2018 Honda Accord Forum banner
1 - 9 of 9 Posts

·
Registered
Joined
·
18 Posts
Discussion Starter · #1 ·
Hey Peeps.
2019 Honda Accord Hybrid Touring here.
Just over 1,000 miles now.
Quick question.
So, recommended tire pressure is 33PSI with Maxx Pressure of 44PSI.
I keep about 35 PSI in my tires regularly and check them once a month.
I plan on doing a road trip with 4 people and trunk full of luggage, camping chairs and loaded cooler.
A heavy load.
What tire pressure should I put in the tires for a mainly highway trip?
Thanks in advance for all your opinions.
Bri.
 

·
Premium Member
Joined
·
199 Posts
I have a 2018 Hybrid and set mine to 36 all around. I wouldn't ever have that sort of load but I wouldn't adjust the tires any if I did. Safe travels.
 

·
Administrator
Joined
·
2,545 Posts
Hey Peeps.
2019 Honda Accord Hybrid Touring here.
Just over 1,000 miles now.
Quick question.
So, recommended tire pressure is 33PSI with Maxx Pressure of 44PSI.
I keep about 35 PSI in my tires regularly and check them once a month.
I plan on doing a road trip with 4 people and trunk full of luggage, camping chairs and loaded cooler.
A heavy load.
What tire pressure should I put in the tires for a mainly highway trip?
Thanks in advance for all your opinions.
Bri.
Like you I have my tires inflated to 35 PSI (this is what my tech @ dealership set/recommended them), and check them monthly. As long as you don't exceed the max weight ratings (see pages 696/698 of owner's manual) I would think no adjustments would be needed (as it is we are already couple pounds over recommended PSI).

Now if your concern is you might exceed those weight limits I would think inflating the tires more would result in a harsher ride. If the weight limit is exceeded the suspension is already stressed maybe resulting in a harsher ride... adding more air to tires would add to the hardness of the ride IMO.
 

·
Registered
Joined
·
82 Posts
Well Scotty Kilmer recommends that you do the tire pressure based on its cold temperature. Of course he lives in Texas these days....cold temperature can be pretty cold in upstate NY.

Anyhow like you I just tend to make sure they are running a pound or two above recommended.

However, I remember one year I was driving through Pennsylvania on a very hot day at high speeds and I decided on a whim to check my tire pressure. My tires were at something like 48 psi. The sticker on the door said to use 30 psi and the top rated pressure for the tire (printed on the tire) was something like 42 PSI. In that situation I let some air out of the tires. I think there is a potential for high speed blow out under those conditions. (And there was some kind of deal where Firestone tires blew out about 15 years ago in hot high speed driving on heavy SUVs, made national news)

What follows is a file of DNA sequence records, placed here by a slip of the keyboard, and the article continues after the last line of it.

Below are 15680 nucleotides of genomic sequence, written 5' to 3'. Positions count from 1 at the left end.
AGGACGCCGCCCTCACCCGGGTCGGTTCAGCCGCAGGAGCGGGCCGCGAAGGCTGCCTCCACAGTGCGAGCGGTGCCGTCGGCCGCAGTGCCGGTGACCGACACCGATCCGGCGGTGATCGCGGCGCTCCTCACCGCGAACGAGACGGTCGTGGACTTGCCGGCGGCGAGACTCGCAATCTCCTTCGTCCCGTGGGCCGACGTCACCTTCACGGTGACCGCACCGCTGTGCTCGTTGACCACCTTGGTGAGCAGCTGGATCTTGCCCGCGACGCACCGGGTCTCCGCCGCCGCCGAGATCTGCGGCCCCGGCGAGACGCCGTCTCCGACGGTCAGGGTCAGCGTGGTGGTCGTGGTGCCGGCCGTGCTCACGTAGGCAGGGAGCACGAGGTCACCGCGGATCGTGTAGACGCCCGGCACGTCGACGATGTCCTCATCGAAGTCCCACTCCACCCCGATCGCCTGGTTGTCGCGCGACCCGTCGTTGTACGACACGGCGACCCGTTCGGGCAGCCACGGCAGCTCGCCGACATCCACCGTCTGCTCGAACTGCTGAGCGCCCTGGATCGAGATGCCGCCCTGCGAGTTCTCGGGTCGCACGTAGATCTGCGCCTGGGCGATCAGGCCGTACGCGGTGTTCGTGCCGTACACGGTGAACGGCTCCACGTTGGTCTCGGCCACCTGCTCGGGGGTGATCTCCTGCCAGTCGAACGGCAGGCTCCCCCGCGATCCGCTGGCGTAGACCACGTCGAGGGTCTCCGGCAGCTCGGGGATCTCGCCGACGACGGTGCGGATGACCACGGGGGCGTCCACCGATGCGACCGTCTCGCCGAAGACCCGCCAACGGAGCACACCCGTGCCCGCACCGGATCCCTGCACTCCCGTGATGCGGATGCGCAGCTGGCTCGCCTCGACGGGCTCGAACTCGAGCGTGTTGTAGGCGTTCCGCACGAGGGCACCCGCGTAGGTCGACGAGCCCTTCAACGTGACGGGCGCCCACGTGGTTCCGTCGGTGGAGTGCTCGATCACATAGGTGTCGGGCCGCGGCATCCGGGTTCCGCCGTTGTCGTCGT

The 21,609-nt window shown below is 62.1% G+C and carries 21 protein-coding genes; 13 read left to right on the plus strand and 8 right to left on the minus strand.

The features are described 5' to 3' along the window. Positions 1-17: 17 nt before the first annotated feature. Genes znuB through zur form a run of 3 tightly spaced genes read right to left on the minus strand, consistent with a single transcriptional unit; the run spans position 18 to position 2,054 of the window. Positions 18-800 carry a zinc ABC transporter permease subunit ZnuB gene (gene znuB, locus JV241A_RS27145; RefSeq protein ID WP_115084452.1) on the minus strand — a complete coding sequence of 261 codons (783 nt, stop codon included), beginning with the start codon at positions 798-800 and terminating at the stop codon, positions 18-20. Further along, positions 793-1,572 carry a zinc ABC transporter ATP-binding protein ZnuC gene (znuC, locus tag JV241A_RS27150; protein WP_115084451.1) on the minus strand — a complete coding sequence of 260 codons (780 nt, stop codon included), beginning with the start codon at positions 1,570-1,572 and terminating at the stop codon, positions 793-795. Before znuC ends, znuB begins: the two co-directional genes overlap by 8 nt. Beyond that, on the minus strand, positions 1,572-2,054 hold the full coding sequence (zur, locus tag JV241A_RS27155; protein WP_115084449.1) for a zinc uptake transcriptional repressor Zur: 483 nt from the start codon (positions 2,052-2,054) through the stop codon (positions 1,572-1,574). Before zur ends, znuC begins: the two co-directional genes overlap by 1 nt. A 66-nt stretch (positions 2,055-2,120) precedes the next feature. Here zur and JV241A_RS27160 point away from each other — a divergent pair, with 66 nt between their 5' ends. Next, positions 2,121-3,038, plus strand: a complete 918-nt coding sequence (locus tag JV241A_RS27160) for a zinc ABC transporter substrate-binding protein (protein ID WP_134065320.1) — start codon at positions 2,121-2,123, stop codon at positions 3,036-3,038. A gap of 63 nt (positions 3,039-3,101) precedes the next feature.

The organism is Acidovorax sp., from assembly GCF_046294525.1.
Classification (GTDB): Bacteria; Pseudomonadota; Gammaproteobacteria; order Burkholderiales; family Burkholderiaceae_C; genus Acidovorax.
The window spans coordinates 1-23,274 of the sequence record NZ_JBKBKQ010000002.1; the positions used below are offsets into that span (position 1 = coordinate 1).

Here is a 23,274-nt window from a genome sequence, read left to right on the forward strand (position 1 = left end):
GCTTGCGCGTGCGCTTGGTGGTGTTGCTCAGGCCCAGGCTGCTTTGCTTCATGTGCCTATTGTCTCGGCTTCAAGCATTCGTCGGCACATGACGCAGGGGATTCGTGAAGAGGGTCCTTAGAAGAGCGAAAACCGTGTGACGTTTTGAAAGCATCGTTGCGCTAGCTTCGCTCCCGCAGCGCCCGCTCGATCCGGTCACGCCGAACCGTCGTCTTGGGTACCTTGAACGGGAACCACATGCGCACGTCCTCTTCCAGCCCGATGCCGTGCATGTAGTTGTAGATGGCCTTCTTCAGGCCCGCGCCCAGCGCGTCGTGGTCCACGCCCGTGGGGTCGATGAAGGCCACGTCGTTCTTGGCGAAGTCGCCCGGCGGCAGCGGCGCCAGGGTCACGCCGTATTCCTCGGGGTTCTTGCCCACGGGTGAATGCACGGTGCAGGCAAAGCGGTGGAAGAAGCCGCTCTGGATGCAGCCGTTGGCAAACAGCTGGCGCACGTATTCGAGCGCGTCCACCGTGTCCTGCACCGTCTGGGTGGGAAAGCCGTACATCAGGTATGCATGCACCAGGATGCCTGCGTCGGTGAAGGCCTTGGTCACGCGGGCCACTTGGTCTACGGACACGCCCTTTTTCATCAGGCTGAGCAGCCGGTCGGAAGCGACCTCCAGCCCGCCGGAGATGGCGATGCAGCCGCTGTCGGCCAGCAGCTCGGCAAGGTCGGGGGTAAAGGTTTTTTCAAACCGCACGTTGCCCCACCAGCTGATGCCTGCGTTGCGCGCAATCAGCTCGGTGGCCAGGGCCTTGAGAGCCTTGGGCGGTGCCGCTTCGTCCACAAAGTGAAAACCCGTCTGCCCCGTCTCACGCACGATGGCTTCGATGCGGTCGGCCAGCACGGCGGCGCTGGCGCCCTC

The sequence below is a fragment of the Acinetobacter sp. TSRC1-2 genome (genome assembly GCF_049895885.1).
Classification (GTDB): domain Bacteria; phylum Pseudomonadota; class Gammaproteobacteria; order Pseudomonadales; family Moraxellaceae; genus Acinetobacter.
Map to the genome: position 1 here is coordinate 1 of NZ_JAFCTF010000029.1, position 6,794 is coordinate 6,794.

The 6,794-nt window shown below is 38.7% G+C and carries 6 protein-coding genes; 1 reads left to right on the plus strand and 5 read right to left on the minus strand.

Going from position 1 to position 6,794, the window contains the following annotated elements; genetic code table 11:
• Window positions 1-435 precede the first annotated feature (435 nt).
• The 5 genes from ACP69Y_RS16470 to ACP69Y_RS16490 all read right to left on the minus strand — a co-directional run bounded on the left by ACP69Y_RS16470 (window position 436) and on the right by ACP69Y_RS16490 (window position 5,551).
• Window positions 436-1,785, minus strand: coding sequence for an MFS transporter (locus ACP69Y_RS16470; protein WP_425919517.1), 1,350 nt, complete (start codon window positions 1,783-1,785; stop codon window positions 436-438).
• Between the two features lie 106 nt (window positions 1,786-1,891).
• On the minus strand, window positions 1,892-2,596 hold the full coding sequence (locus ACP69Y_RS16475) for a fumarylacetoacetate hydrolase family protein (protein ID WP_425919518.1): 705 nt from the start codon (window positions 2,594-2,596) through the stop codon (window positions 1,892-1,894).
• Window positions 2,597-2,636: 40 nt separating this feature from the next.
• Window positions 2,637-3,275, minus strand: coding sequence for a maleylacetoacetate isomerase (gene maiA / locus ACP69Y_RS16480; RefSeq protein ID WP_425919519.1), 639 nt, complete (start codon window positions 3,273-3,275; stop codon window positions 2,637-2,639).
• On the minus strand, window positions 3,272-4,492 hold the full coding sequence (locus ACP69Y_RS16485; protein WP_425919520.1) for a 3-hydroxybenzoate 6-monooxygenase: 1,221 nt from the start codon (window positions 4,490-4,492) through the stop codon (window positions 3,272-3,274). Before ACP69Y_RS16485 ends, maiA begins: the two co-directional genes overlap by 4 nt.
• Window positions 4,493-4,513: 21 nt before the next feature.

So I think that it is wise to keep track of what you're doing. Summer is here and if you're on a long trip at high speed on a hot road, I would think it a good idea to let the air out till it is no more than the pressure printed on the wall of the tire. It might even make sense to run it lower than that. But of course you pull off the road have lunch or arrive at your destination the tires are going to cool down. You want to find an average that works and monitor the extreme situations. And if you're in a winter area you might want to monitor the tendency to under-inflation in cold weather. Round here we get stretches of 0 to 10 degree weather, doesn't seem to make much difference, but there are parts of the country where you get to thirty below zero and I'm sure you'd want to inflate to the PSI rating on your door sticker under cold conditions, maybe not extremely cold, but don't set PSI in October when it's 40 degrees out and expect it to work in January when it's -40 degrees out.

Greg N
 

·
Administrator
Joined
·
2,545 Posts
When it says "cold pressure" it does not mean cold temperature…. it only means to check/adjust tire pressure before driving the car. As the tires get warm the air in them will too... hot air expands creating increased pressure. Tire manufacturers realize this and that's why they say check the tires cold... they take into consideration that hot air will expand and their suggested (cold) pressure will compensate for that expansion. It's not necessary to deflate air from hot tires if you do you risk running the tire under the recommended pressure.
 
1 - 9 of 9 Posts
Top